How to calculate mass of closed Universe?

1. Jul 29, 2013

johne1618

How does one integrate the mass density over a closed Universe (a 3-sphere?) to obtain the total mass of that Universe?

Is this the correct integral?

$$M = R(t)^3 \rho\int_0^1 4 \pi r^2 \frac{dr}{\sqrt{1-r^2}}$$

where $R(t)$ is the radius of the Universe at cosmological time $t$.

By making the substitution $r=\sin \chi$ one finds that the above integral gives:

$$M = \pi^2 R(t)^3 \rho.$$

According to wikipedia the hyperarea of a 3-sphere is $2\pi^2 R^3$ so I'm out by a factor of two.

Last edited: Jul 29, 2013
2. Jul 29, 2013

Simon Bridge

3. Jul 29, 2013

johne1618

4. Jul 29, 2013

dchartier

5. Jul 29, 2013

Simon Bridge

The former applies the cube to the brackets, the latter applies the cube to the function.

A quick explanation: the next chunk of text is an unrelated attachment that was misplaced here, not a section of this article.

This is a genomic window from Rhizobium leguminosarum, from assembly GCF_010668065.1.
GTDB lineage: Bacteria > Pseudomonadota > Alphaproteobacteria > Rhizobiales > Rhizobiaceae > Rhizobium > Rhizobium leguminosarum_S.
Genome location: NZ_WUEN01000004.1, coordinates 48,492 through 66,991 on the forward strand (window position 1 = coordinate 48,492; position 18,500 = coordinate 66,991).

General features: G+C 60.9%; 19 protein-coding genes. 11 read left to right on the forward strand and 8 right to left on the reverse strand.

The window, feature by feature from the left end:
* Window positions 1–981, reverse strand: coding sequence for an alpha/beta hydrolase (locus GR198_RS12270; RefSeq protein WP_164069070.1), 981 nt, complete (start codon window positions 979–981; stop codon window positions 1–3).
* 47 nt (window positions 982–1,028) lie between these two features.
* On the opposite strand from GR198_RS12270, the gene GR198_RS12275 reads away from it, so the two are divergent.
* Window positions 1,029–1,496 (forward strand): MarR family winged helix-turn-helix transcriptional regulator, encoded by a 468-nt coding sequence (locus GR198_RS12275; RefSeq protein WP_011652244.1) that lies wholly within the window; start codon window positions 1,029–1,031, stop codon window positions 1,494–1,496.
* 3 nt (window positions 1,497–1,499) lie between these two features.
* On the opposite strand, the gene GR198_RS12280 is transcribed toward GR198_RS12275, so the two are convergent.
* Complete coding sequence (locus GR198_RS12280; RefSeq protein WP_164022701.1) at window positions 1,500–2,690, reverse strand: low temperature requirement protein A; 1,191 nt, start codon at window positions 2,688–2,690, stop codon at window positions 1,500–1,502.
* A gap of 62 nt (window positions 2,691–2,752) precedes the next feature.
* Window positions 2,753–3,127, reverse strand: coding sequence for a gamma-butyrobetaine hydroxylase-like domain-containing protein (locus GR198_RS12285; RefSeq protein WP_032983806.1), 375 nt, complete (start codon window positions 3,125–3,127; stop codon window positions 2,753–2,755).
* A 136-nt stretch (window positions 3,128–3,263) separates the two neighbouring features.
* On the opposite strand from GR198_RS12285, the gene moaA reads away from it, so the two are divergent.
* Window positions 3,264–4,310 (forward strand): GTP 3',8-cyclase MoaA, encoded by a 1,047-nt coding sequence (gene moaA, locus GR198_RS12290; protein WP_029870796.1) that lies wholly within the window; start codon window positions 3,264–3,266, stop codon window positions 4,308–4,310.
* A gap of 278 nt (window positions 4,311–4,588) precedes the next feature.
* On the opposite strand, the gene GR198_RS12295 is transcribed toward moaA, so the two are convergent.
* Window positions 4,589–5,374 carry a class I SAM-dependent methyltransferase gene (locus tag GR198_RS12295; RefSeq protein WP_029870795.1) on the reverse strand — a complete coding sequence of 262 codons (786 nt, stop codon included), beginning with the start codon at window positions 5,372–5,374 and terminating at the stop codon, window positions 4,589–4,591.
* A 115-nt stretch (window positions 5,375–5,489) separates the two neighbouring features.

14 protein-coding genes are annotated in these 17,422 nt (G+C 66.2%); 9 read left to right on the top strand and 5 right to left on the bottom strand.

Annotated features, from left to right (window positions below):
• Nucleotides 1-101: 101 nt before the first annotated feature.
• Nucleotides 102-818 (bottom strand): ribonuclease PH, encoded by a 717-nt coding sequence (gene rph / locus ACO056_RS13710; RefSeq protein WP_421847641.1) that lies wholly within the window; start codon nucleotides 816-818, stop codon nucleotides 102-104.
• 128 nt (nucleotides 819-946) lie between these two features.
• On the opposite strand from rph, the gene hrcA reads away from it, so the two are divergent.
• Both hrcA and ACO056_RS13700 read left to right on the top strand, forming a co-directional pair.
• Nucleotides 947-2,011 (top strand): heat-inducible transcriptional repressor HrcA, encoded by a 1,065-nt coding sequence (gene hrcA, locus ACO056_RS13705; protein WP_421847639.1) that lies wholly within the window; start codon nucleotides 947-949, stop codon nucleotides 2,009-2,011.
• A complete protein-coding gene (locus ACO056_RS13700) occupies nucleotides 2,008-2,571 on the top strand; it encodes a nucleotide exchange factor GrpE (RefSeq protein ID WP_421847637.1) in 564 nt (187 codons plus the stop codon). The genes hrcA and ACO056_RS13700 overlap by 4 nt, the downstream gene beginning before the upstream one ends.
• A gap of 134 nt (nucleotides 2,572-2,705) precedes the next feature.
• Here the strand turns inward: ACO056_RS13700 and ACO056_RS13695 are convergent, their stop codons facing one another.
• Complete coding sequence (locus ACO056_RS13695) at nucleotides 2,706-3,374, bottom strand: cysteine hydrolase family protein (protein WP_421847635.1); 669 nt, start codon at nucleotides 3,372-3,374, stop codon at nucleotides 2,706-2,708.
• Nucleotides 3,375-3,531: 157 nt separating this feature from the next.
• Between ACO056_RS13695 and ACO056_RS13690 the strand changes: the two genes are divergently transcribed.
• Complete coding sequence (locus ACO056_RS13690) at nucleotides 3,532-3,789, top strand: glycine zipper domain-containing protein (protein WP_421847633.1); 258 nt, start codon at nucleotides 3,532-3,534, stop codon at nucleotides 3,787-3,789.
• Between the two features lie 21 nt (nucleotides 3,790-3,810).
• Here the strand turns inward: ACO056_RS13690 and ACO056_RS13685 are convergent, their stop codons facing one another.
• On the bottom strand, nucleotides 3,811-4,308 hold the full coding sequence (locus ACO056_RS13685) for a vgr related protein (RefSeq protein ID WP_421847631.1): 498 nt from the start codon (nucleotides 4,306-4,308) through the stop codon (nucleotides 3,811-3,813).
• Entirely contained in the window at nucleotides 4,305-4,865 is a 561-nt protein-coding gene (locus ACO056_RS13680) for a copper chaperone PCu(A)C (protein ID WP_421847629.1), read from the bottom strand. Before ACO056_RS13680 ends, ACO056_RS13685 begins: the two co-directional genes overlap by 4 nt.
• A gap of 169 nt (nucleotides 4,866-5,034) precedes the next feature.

$R(t)^3=Rt^3$
$R^3(t)=\big [ R(t)\big ]^3$

compare: $\cos(kx)^3$ with $\cos^3(kx)$
Since it is also valid to write $\cos kx$ the first version does not make it clear what is intended.
Is it the cosine of the cube of a product or the cube of the cosine of a product? OP only had one variable in the brackets, which gives notice to the reader.

... its really just a notation foible.
I don't think anyone would get confused in such a small equation but in big long multiline equations it gets easier to be misread.

Last edited: Jul 29, 2013
6. Jul 29, 2013

dchartier

I understand, thanks!